At the Red Bull Ring – KTM's home Grand Prix, held at the circuit owned by their main sponsor and financial backer Red Bull – Zarco finally came to an agreement with KTM. The Frenchman will leave the Austrian factory at the end of the 2019 season.

Whither Zarco?

Zarco's departure opens a whole can of worms for both himself and for KTM. First for Zarco: the Frenchman does not appear to have an obvious plan for 2020. There are no seats open in MotoGP, leaving him just three options: move back to Moto2; move across to WorldSBK; or take a year off from racing, possibly offering his services as a test rider to a MotoGP factory.

All three of those choices throw up huge obstacles to a return to racing full time in MotoGP, with taking a year off and working as a test rider perhaps the best chance of regaining a MotoGP ride. But his decision to withdraw from MotoGP will raise red flags for any new team wishing to hire him, as Jonas Folger is finding out to his detriment. How can a team offering Zarco a contract be certain he will see it out if it doesn't work out?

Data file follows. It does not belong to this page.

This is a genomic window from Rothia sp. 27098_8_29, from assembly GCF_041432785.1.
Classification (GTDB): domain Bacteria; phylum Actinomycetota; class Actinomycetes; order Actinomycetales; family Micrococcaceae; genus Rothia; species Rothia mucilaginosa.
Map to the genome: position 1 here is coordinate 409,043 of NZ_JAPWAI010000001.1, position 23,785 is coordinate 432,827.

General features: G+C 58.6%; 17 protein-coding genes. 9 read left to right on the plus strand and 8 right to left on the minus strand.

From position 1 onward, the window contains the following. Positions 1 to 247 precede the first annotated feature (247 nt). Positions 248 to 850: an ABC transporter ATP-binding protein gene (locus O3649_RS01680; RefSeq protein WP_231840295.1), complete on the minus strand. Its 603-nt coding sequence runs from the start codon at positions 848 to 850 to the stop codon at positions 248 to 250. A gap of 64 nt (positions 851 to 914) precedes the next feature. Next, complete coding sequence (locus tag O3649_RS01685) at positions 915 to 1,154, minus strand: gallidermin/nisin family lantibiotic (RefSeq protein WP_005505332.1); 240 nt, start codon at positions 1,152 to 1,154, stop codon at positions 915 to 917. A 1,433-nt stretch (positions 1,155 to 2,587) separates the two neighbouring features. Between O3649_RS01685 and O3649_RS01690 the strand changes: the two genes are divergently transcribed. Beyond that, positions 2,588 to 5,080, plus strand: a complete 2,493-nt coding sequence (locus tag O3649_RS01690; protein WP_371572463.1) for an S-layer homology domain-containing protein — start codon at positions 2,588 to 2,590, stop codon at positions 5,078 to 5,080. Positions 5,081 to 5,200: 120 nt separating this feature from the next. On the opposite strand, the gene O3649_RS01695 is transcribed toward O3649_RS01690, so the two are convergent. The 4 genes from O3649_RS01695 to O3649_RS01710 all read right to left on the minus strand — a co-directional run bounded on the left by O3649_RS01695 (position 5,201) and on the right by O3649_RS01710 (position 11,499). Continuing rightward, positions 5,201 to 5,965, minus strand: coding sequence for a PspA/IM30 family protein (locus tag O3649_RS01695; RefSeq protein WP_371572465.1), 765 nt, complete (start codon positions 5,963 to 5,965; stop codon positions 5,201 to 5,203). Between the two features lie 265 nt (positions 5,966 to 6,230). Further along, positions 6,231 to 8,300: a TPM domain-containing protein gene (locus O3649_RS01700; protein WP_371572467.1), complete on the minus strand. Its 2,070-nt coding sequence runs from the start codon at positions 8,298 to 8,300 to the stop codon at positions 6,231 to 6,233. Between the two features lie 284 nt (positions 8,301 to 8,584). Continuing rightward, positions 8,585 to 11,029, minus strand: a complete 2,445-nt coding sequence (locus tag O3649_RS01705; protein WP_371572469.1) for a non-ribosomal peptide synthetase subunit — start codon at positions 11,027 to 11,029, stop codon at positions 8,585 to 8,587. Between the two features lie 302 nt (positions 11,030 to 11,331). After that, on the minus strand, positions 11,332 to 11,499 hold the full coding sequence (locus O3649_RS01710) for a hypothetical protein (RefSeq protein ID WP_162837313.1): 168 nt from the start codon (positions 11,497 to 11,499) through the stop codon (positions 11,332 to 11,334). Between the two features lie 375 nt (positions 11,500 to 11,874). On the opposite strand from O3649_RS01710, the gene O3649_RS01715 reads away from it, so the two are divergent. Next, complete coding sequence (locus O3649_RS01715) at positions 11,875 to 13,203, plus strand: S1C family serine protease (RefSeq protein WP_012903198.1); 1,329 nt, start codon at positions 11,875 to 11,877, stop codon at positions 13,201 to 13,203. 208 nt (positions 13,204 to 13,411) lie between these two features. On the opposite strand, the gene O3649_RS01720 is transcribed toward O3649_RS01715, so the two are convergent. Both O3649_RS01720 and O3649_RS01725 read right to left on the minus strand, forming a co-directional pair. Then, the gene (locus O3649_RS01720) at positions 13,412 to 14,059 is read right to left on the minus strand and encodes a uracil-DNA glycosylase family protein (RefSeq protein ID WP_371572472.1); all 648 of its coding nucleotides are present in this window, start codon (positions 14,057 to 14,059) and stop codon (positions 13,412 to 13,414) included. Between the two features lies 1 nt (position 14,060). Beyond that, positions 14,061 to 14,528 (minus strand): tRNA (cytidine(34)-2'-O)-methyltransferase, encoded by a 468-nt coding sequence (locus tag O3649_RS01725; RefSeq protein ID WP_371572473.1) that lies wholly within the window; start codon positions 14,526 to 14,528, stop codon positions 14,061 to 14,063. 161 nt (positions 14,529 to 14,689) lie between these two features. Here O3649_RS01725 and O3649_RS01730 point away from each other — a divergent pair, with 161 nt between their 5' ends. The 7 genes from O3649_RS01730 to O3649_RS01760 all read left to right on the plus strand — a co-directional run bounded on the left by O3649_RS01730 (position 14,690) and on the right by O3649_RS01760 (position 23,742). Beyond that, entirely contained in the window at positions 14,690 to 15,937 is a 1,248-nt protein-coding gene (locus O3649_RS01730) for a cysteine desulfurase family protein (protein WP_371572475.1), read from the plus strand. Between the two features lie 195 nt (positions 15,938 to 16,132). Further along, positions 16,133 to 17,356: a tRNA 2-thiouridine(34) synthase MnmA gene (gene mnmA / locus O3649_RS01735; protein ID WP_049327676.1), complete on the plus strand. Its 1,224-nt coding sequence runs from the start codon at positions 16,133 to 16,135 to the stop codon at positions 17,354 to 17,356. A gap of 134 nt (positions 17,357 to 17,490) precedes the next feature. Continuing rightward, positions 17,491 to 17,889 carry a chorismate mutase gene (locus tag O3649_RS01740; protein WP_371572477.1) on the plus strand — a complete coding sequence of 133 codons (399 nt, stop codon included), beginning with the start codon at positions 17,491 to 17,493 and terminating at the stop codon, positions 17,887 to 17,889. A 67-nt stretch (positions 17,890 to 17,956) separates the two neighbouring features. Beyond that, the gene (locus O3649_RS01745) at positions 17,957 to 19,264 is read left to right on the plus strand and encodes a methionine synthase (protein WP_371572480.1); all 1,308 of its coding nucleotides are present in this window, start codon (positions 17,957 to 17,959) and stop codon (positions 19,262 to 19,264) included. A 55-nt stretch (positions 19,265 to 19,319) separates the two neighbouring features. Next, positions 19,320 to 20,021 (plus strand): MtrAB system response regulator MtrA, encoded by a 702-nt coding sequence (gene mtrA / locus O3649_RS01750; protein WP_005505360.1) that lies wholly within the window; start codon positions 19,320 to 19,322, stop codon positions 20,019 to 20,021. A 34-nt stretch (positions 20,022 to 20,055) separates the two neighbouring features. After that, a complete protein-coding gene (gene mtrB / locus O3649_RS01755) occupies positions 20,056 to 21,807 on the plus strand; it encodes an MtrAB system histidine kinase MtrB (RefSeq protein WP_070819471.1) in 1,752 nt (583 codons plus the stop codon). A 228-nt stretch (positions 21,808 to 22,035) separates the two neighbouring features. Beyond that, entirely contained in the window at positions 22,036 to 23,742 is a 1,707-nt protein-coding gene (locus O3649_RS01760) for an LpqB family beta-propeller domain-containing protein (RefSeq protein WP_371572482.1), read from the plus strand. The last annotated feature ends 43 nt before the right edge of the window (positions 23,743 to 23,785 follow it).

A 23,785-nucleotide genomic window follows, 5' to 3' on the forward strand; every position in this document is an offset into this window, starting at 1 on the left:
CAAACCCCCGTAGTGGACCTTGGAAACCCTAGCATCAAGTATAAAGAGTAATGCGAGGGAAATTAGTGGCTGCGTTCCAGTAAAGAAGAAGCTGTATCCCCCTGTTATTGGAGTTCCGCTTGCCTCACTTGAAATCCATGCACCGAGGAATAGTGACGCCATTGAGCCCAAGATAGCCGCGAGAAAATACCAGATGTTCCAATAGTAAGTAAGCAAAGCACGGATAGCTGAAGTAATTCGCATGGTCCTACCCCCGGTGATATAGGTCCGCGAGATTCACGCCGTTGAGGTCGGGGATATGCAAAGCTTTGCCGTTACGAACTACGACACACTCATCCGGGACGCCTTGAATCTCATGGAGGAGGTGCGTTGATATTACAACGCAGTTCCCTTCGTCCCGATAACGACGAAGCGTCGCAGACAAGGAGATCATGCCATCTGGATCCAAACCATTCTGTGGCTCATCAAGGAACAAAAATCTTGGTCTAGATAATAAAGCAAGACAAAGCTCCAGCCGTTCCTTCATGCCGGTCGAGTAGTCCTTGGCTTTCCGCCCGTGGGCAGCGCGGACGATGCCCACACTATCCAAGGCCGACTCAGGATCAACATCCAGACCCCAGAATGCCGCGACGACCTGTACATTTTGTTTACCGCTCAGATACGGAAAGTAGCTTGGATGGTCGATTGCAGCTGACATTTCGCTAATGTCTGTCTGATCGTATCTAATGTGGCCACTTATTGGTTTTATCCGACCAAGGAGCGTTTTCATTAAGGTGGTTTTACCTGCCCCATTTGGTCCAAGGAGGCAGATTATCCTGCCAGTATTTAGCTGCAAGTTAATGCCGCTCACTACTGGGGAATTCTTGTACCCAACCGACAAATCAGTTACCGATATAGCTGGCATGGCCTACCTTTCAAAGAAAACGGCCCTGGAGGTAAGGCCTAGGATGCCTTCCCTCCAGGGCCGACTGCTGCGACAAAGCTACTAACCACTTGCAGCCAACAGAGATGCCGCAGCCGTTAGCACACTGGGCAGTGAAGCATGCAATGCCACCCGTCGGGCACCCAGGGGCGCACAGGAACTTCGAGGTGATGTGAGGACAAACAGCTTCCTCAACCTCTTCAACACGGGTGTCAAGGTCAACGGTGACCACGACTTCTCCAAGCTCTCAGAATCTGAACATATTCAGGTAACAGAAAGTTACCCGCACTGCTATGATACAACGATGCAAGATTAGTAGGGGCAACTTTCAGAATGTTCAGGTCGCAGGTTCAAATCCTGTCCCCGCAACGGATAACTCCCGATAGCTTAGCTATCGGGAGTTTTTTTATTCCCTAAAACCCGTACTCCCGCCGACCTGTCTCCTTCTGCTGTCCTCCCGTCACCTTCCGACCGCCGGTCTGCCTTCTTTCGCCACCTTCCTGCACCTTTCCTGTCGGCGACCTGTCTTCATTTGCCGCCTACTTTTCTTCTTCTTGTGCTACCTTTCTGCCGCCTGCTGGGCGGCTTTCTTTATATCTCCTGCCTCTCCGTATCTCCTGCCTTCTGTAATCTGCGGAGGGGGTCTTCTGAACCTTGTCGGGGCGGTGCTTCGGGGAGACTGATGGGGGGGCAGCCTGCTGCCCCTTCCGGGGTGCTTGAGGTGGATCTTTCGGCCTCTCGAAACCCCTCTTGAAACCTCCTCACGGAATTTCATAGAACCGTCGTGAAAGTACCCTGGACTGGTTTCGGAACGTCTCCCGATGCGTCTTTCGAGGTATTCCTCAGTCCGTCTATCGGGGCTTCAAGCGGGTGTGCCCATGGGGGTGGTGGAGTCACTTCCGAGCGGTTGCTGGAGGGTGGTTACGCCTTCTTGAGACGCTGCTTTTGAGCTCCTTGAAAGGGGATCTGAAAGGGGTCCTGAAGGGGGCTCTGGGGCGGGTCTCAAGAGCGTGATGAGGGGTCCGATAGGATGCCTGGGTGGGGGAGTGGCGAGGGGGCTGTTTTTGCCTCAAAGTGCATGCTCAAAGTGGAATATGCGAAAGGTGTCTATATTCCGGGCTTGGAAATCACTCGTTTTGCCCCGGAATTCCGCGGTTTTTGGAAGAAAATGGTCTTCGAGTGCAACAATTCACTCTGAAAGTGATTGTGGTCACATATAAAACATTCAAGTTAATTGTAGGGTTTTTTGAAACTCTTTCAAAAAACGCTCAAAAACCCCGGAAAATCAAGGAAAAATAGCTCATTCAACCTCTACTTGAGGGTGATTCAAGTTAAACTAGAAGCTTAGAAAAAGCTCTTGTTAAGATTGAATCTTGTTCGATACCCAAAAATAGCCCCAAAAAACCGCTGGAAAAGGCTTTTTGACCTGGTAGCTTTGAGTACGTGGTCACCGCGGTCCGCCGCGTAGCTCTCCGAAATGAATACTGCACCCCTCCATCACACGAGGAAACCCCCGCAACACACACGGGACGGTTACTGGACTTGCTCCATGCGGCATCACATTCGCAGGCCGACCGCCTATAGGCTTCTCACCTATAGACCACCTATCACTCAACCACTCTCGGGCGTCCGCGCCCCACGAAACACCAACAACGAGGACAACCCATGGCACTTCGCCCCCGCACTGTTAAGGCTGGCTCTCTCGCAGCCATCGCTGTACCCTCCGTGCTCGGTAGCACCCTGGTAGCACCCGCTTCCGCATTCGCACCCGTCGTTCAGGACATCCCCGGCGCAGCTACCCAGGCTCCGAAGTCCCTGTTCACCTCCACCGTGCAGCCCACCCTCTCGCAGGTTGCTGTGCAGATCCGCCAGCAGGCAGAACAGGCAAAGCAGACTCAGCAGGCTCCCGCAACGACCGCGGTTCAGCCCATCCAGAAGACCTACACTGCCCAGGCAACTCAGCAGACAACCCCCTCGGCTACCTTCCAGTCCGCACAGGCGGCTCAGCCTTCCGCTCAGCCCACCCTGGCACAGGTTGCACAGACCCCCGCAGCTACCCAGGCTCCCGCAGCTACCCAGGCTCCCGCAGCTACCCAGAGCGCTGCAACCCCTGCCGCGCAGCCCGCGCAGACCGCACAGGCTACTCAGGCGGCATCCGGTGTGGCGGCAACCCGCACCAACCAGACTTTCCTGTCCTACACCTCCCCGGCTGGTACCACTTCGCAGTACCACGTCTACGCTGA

Australian detour

Zarco's departure also creates a huge headache for KTM. The Austrian factory had originally offered a contract to Jack Miller to take Zarco's place, while Miller was caught in limbo due to Ducati's reluctance to sign off on the contract with Pramac and Miller. That in turn was due to Jorge Lorenzo having spoken with Ducati Corse boss Gigi Dall'Igna about a possible return to the Italian factory, and contemplating the move for 2020, taking the seat currently occupied by Miller.

The Jorge Lorenzo situation was finally settled on Saturday night, when the Spaniard spoke with team manager Alberto Puig by phone, and pledged to honor his contract with HRC for next year. That, in turn, opened the door for Ducati to finally complete the deal with Jack Miller.

Miller implied the deal was done to the press after the race at the Red Bull Ring on Sunday afternoon. "I think everything should be cleared up in the next hours or days," the Australian said.

He also acknowledged the interest from outside of Ducati, but reaffirmed his commitment to wanting to succeed on a Desmosedici. "I had other options, other places, but my main goal was to stay here," Miller told us. "We have just started arriving on the podium, and I think we are going to get there more and more in the not so distant future, and I want to keep that going. I've been working my a*** off to get to this point, and I don't want to take a step back now."

Young gun or old hand?